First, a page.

We really enjoyed the open atmosphere that welcomed us at La Spiga. Hole in the wall types of places are great, but sometimes a little stressful because of the need for reservations (if they take them), long waits, and a crammed in atmosphere. La Spiga was pretty laid back and they even had a "living room" type of layout as the waiting area for people to relax with a glass of wine.

Unfortunately by the time I was able to put up this blog post, the seasonal menu had been taken down, so I'll have to go completely off of memory. If I remember correctly this was a kurobuta pork belly that was fork cutting tender with truffle oil.

Emi and I shared our main courses. Emi went with the melt in your mouth, soft Gnocchetti di Ricotta alla Norcina. The handmade Ricotta gnocchi was combined with sausage, truffle, and cream. This was amazing, something I highly recommend and a dish we'll have to return to enjoy.

I went with the braised pork shank served with grilled polenta. Just the hearty, filling meal I needed as a base for a long night of drinking with friends.

Emi made me lemon bar cupcakes, she knew that lemon bars are my favorites, so why not combine them with cupcakes. They were delicious and I enjoyed the mini lemon bars that were placed right on top of the cupcakes.

Thank you again everyone who made it out to Barca to celebrate with us. We had such a good time that we're planning another event there for a friend who is coming back to Seattle this weekend. We're looking forward to another fun weekend in Capitol Hill.

- Kyle

Tuesday, May 10, 2011

Ivar's Birthday

This was from the end of March when I was out celebrating my birthday. Somehow I misplaced all of my photos and some great meals, but I recently found them so wanted to share some of my favorite meals with everyone.

I posted about how for Ivar's birthday if you bought one entree you received the second one for only 106 cents. My family went out to celebrate Ivar's bday along with my own. Also Ivar's had half off all of their bottles of wine and that ended up being the best deal of the night.

Can't go to Ivar's without some delicious clam chowdah.

What goes with a high class cup of chowder, but a nice bottle of Cakebread Cellars Chardonnay. We've mentioned it before, but Emi and I do not drink a lot of white wine, but there's no denying the Cakebread Chardonnay, especially when it was only $30! A bottle usually goes for $40+ in the grocery store, so we thought this was a great deal and also the best part of the meal.

We have another bottle set aside for a special occasion, what are your favorite wines?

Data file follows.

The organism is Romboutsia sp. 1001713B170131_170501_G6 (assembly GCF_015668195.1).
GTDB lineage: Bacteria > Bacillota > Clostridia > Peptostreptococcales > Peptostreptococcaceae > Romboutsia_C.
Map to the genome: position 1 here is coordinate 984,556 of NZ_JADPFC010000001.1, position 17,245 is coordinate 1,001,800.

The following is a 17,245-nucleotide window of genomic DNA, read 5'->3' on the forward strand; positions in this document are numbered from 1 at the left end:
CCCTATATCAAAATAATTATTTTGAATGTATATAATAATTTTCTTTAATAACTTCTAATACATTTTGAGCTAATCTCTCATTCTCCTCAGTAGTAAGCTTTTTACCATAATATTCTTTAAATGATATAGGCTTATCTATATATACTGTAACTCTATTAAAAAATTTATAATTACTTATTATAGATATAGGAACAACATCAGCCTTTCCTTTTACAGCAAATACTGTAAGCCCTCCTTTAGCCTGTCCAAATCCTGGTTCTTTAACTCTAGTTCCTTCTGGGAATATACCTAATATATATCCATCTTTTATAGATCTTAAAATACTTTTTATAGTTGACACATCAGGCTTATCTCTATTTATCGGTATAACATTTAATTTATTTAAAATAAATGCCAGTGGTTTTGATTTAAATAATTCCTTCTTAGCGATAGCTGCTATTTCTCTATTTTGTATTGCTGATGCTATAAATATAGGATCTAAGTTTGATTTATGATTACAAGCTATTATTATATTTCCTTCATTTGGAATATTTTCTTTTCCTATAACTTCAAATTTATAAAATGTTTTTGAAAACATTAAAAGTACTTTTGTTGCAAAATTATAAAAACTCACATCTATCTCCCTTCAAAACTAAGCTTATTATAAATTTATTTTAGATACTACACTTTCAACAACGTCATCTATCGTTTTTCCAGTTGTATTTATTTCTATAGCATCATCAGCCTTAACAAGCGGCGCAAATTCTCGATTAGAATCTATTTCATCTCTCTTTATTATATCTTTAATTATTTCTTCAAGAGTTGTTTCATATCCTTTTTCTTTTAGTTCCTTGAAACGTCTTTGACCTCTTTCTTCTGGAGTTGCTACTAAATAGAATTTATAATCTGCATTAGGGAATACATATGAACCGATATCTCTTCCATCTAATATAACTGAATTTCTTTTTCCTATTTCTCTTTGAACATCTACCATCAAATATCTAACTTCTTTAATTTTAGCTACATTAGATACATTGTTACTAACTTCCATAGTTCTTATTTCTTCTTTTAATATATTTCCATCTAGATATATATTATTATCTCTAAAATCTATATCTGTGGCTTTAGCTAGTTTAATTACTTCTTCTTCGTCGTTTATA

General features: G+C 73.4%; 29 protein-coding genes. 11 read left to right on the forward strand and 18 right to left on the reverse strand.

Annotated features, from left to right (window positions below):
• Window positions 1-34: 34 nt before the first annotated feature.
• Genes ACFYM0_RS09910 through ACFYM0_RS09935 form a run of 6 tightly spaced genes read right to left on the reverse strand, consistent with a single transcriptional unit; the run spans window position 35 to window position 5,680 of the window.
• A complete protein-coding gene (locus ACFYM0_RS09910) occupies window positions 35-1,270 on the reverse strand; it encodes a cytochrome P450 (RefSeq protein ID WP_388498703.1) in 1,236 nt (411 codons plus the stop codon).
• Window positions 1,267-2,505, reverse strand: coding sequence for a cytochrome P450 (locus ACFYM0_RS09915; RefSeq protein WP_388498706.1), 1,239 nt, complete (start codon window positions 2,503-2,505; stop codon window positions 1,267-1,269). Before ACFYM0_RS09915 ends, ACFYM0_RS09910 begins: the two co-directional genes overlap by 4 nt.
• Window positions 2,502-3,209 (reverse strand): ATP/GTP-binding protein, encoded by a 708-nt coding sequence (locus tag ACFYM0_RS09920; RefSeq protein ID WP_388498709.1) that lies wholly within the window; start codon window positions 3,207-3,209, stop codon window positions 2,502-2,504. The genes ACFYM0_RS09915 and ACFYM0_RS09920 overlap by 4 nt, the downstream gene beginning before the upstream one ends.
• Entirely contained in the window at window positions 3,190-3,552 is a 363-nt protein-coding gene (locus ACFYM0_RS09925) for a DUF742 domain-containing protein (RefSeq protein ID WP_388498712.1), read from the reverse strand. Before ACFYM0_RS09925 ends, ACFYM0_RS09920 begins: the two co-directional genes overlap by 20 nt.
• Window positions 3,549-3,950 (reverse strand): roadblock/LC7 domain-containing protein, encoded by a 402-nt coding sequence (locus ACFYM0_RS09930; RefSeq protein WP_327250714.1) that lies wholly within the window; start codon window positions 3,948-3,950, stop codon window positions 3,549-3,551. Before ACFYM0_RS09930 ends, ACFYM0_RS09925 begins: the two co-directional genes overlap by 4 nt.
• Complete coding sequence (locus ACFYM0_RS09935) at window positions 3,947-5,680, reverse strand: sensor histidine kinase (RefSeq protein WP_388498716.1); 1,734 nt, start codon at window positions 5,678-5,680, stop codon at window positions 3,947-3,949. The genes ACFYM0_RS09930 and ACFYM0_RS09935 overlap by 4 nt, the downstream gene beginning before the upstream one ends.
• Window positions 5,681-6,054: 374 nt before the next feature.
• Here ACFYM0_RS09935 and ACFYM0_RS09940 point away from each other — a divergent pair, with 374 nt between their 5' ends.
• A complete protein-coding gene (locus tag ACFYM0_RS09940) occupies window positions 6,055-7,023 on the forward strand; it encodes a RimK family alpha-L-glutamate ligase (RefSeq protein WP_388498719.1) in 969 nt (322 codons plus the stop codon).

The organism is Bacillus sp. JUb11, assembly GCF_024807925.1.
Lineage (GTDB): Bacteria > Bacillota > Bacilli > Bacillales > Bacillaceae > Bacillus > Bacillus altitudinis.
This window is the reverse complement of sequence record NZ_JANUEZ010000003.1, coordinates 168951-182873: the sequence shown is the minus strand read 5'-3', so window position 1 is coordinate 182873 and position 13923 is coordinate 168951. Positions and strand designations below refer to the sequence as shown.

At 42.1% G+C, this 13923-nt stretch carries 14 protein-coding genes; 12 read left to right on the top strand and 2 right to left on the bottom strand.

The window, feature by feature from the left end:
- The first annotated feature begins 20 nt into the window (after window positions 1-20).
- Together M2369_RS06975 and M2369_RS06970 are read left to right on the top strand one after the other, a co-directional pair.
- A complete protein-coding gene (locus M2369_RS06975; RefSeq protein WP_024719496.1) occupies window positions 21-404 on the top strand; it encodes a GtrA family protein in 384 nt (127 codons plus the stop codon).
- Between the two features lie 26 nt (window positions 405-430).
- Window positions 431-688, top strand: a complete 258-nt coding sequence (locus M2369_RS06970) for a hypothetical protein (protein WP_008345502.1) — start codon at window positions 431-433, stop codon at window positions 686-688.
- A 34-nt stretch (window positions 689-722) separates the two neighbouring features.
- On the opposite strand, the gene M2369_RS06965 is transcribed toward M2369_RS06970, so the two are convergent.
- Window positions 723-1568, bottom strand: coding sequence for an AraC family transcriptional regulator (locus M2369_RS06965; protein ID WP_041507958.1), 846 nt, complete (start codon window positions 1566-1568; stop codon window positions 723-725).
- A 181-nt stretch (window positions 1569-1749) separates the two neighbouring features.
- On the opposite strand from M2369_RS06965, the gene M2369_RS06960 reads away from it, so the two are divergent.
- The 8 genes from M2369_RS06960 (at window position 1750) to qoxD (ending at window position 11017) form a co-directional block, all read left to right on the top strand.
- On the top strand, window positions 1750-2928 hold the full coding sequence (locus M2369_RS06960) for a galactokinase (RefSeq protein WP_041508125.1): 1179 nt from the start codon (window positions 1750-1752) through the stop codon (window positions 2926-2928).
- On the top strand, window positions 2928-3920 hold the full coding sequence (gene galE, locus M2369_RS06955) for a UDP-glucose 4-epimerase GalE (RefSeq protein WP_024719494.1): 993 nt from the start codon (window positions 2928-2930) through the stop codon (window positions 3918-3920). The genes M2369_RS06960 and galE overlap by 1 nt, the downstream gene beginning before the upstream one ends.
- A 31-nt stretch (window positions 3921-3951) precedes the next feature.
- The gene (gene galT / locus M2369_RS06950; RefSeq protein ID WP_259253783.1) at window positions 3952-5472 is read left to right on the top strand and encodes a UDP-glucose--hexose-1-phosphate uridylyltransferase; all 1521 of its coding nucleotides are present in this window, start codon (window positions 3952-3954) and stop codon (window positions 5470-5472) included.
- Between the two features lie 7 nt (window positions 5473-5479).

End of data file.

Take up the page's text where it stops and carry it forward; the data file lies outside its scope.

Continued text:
- Kyle

Monday, May 9, 2011

Late Night at Tamarind Tree

Emi and I were craving a late night dinner and decided to go check out Tamarind Tree. Emi had never been there before and since Asian food was on the mind decided to try it out. We were actually hoping to go to Malay Satay (which we ended up going to later), but it was around 10pm and they were closed. Knowing Chinatown never sleeps, we headed straight there to find dinner.

Tamarind Tree is what I would describe as a "higher end" Vietnamese restaurant. People think pho and vermicelli noodles when they think of Vietnamese, but honestly there is so much more the culture has to offer when it comes to food. So if you've never branched outside of hot soup, do so next time you eat Vietnamese and Tamarind Tree is a great place to start.

We started with something very unique and unlike anything we've tried before which was the crispy prawns baguette, deep fried Pacific prawns and fresh baguette with seasoned batter, hoisen and chili sauce. Basically it was a deep fried baguette with a prawn on top. Not quite enough prawn and a little too much bread, but fun because it was something new.

Starving at 10pm, I went with the amazingly filling and delicious Tamarind Tree rice combination which came with grilled pork, chicken, deep fried spring roll, grilled shrimp on sugar cane, and grilled prawns served with herb mixed fish sauce all topped off with a fried egg on the side. Amaaazing. Basically all of the primary food groups are covered with this dish: chicken, pork, beef, shrimp, and friiied egg. Their sweet fish sauce was one of the best parts of the meal and when poured over everything completed the meal.

The portions are great, the pricing is reasonable, and the atmosphere is inviting and upscale (especially for any place located off of Jackson Street.)

If you haven't checked out Tamarind Tree yet, maybe try something new and go there for your next late night craving.

- Kyle

Sunday, May 8, 2011

Recipe of the Week: Lamb Kebabs

Tonight Kyle and I will have our families over for a Mother's Day dinner celebration and inspired by our upcoming cruise, we are going to have a Mediterranean themed feast! One of my more recent favorite library finds was the Williams Sonoma Family Meals cookbook, which featured this amazing recipe for lamb kabobs.